By MARINA MAHATHIR
These days, it is not unusual for many of us to complain constantly about the corruption that we see in the government. We see billions of ringgit allegedly siphoned off for personal gain. At the same time, we are living in hard economic times where we have to pay so much more for basic necessities out of the same incomes as before.
There are some of us who are complaining vehemently at the corruption we see around us but not doing much more than simply typing our grouses and passing on videos on the Internet.
Then we are shocked when we see other incidents of corruption, from officials making millions for themselves seemingly unnoticed by anyone to people blithely justifying expensive purchases despite salaries which could not possibly support them.
Monkey see, monkey do
The thing is, once those we think of as leaders justify their corruption, claiming they are entitled to it by virtue of their position, they then set an example which others believe they may follow. Hence, it is unsurprising to see officials from the lower rank doing the same.
Neither is it surprising to see others turning a blind eye to this corruption such as those who don’t question why they are able to live so luxuriously.
They believe that if they don’t call these people out, then they may either also benefit from such largesse or they may also be able to get away with the same at some point.
I remember once meeting one of our politicians abroad who had brought two of her constituents with her. She said, “When else would they get the chance?”
Her trip was a long multi-city tour in America, mostly on personal business but ending with ‘official work’ when I saw her accompanying a VIP.
But the point is, who paid for her constituents’ trip and accommodation? Even if this was paid from her own pocket, would this not constitute vote-buying?
The many faces of corruption
Corruption is so embedded in our culture that we often fail to see it before our very eyes, such as the case above.
During election time, all forms of vote-buying is rampant, from promises to build new roads and bridges to outright cash-filled envelopes to voters.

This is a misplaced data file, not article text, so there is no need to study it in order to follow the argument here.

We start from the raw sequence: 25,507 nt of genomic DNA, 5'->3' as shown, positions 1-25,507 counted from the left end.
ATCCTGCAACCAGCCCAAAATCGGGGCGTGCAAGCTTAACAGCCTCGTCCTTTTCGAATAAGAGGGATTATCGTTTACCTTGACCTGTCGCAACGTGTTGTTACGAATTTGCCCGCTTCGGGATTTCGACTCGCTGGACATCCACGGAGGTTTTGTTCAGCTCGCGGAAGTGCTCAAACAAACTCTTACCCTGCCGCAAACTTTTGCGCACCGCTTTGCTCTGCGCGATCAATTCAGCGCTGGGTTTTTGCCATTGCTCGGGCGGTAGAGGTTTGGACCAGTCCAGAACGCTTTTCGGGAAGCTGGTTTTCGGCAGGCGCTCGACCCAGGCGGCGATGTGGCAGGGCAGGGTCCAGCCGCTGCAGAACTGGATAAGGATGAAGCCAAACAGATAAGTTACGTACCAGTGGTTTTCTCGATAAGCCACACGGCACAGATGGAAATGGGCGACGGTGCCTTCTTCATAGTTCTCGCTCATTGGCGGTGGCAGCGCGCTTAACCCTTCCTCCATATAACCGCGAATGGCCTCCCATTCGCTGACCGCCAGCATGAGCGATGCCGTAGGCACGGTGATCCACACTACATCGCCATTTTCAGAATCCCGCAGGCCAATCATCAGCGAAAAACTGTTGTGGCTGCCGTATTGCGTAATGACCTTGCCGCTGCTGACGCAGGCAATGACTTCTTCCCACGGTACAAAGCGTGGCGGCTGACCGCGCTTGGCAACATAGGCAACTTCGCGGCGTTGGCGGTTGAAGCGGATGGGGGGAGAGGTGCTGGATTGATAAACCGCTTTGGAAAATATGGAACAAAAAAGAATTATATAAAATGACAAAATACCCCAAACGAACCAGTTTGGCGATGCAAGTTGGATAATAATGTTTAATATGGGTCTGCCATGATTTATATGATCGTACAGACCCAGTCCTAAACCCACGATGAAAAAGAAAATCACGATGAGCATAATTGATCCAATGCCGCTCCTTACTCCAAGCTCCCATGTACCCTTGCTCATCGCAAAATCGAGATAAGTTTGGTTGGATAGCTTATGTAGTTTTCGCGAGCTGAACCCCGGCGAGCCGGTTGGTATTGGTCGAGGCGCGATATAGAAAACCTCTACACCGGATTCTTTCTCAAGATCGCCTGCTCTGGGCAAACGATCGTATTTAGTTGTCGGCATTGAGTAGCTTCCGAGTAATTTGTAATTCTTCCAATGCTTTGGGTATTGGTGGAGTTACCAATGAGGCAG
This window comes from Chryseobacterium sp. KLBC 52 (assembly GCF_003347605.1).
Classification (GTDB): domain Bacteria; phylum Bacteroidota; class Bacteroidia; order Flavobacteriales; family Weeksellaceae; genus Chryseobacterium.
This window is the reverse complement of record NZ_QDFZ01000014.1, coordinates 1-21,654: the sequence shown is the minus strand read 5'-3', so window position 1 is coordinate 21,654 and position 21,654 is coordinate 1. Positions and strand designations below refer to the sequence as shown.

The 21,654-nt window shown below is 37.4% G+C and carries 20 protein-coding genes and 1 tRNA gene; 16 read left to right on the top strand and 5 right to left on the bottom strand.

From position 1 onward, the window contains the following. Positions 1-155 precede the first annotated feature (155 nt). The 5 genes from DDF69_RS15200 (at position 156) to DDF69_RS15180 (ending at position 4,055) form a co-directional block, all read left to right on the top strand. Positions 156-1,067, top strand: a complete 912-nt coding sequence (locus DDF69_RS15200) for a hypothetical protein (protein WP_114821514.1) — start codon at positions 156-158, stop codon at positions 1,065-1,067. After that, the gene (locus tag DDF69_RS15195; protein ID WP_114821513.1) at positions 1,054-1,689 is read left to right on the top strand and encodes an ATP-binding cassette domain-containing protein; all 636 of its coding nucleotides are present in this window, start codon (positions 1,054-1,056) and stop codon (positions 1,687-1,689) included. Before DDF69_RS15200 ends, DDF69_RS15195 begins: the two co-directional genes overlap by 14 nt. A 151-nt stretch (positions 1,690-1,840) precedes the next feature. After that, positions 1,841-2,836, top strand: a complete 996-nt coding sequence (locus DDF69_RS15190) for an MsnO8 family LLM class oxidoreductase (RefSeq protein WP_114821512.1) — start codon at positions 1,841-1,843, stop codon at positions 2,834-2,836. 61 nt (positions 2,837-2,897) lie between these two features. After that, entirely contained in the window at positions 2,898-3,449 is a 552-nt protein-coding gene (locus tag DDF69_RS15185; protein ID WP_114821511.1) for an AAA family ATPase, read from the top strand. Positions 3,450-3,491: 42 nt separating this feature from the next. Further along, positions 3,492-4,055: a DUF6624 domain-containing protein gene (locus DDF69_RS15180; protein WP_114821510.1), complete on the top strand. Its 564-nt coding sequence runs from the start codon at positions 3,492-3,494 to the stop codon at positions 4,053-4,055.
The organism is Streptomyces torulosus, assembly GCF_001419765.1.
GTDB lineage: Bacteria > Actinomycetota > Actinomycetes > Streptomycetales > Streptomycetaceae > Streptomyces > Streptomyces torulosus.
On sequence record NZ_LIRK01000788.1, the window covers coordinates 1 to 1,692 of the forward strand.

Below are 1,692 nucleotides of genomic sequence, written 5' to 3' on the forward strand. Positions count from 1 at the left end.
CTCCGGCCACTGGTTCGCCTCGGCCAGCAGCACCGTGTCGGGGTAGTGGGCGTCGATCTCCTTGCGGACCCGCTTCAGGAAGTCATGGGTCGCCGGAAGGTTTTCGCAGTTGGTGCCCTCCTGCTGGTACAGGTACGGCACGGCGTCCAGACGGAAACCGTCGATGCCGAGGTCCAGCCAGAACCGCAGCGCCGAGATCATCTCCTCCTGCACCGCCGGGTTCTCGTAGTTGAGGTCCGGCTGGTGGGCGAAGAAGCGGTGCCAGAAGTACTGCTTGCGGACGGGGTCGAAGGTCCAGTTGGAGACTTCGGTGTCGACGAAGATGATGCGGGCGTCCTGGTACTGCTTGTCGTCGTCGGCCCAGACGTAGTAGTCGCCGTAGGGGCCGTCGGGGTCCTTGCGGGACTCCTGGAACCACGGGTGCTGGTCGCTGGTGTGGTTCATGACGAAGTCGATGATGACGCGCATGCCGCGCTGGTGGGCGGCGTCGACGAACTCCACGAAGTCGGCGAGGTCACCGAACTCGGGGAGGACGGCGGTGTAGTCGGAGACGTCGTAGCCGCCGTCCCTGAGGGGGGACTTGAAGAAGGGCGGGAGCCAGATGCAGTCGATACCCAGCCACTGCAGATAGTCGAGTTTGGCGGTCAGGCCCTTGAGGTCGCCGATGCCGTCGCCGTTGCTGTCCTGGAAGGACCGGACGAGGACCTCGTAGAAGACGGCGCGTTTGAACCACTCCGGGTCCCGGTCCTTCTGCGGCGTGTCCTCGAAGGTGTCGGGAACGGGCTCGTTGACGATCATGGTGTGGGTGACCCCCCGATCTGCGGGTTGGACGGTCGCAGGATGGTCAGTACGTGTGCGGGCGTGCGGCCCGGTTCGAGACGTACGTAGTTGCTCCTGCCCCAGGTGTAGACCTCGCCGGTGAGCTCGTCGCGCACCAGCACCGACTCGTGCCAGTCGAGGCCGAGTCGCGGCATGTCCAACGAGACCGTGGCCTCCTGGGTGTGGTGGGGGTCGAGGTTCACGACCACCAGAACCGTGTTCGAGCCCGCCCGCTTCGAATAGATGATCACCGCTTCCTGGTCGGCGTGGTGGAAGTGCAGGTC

People think these are normal political promises but the only effect is to get certain people into power, not necessarily to have those promises fulfilled.
If anyone did a study on election promises and what are actually fulfilled afterwards, we’ll surely find that very few voters truly benefit.
Nor are these vote-buying practices practised only by ruling government politicians; the opposition can be just as guilty.
Election monitors have found both sides guilty of breaking election laws by handing out inducements to vote in the form of goods and sometimes cash. The logic is that that’s what voters expect.
Here is the crux of the problem. If voters think they are entitled to such bribes, which is what they are essentially, then the practice will only continue. How free then is a person’s vote? How does a vote cost, if it can be bought for a bag of rice?
There are some who say they may take whatever is offered but still vote as they want, which is well and good in the short term.
But in the long term, such attitudes will ensure that elections cost much more than they should, and that those candidates without vast resources will never win, despite perhaps being more talented and committed. In the long run, we will all lose.
Food for thought
Corruption at the top continues because those of us at the bottom do a little more than complain. And even so, we might complain when others do it but can always justify it when it involves us.
What we should recognise is that every time we allow our own or others’ acts of corruption, we taint ourselves as well. And we know it too.
Have you never felt that uncomfortable twinge inside you every time you’ve accepted something for free—say a dinner, or a plane ticket, a handbag—in return for expediting something? That should tell you that there’s something wrong.
But many people ignore that feeling and continue doing it. After a while that feeling goes. Your conscience has been tamped down.
Fighting corruption means having to always look at the bigger picture. We have to look at its effect on society at large, not just on ourselves.
Once upon a time, corruption was surreptitious because society frowned upon it.
But without action to get it when it was still at that level, corruption, like a tumour, grows and spreads and eventually comes out into the open. And if it is not tackled promptly and intentionally, then it poisons all of society.
Marina Mahathir is a Malaysian socio-political activist and writer. She began her career in advocacy for HIV/AIDS and was a member of numerous international and regional committees on HIV/AIDS. She is active on Twitter (@netraKL) and Facebook. To engage with her, e-mail us at firstname.lastname@example.org. For more Hard Talk articles, click here.